Posted on 06 September 2017
The good news has been coming in thick and fast for the Spanish residential property market recently: property prices, home sales and mortgage activity are all on the up.
The latest Price Index for Repeated Home Sales – this looks at homes which have been sold at least twice since 1995 – published the Property Registers College, reveals that house prices in Spain rose 4.4% year-on-year in the second quarter of 2017. That’s the tenth consecutive quarter a house price rise has been recorded. This news will be warmly welcomed by overseas property buyers with an eye on the investment potential of their new pad.
A sharp rise in demand for residential property has contributed to this upwards pressure on prices. There were 39,625 property sales recorded by the Land Register in June, up 19% compared to the same period last year, according to the latest figures from the National Institute of Statistics (INS). New home transactions rose by 20% in June for the first time since August 2010, with resale transactions following suit.
Let’s take a look at how regions popular with overseas buyers are performing when it comes to demand this year:
- Catalonia: +26%
- Balearics: + 20%
- Alicante: +18%
- Costa del Sol: +12%
While sales have dipped slightly in expat and holiday home hotspots like the Costa del Sol, the figures remain positive. It looks like it will take more than Brexit to prevent Brits from realising their dream of living in the sun.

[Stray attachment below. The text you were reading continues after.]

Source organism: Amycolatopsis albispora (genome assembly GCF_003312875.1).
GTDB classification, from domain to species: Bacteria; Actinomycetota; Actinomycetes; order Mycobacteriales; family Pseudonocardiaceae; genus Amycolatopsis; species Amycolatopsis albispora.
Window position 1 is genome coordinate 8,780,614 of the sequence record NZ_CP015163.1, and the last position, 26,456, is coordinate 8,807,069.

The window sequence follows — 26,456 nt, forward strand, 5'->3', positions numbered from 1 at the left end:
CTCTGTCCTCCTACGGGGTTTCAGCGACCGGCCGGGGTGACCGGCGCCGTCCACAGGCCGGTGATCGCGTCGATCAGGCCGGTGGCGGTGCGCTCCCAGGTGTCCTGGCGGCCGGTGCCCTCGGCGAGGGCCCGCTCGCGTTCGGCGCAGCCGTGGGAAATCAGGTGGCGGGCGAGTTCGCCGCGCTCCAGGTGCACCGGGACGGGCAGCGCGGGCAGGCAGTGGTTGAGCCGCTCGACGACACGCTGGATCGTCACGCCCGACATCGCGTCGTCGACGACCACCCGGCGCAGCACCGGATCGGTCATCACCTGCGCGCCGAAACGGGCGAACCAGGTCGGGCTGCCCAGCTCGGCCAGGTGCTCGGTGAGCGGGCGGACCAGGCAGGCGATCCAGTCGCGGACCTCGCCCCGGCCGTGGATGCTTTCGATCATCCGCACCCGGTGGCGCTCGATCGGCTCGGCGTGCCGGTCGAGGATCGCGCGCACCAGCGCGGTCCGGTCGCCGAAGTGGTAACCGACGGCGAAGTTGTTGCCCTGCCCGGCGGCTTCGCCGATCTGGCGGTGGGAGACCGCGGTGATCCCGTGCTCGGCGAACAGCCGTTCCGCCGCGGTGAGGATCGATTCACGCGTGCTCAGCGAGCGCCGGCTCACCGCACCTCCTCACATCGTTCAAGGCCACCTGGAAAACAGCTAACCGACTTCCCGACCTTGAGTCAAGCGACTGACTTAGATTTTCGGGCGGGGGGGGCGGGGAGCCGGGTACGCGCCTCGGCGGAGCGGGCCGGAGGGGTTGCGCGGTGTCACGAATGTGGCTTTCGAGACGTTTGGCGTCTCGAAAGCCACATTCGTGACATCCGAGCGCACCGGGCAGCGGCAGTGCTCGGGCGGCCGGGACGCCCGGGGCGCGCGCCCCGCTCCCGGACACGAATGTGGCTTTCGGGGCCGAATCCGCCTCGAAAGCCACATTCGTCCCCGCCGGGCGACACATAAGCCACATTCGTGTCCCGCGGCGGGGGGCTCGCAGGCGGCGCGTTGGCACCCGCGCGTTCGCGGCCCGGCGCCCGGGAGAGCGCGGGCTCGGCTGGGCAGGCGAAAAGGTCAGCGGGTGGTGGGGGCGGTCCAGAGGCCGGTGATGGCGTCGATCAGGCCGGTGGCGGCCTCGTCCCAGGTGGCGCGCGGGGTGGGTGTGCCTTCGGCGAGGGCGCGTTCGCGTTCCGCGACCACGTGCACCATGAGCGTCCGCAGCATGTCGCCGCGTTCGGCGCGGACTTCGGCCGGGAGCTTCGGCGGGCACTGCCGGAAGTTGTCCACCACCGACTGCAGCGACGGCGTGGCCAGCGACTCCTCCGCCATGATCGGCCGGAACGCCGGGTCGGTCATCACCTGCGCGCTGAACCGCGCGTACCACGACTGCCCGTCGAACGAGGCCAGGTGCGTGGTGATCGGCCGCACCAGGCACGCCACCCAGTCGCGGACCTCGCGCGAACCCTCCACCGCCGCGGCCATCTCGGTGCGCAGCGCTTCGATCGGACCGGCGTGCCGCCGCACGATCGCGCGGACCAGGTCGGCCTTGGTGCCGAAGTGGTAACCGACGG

This consistent demand for residential property in Spain has seen the number of mortgages registered on homes in June increase by 16.5% compared to the corresponding month last year. This healthy year-on-year increase was recorded following the highest monthly mortgage total – 29,516 new mortgages registered – since September 2011.
The good news doesn’t end there. Not only were more loans dished out during June than at any point in the last six years, the average amount loaned per mortgage – €116,629 – was at its highest level since 2011 – further proof of increased activity in the Spanish property market and rising prices, with banks more willing to lend and buyers willing to take on more debt.
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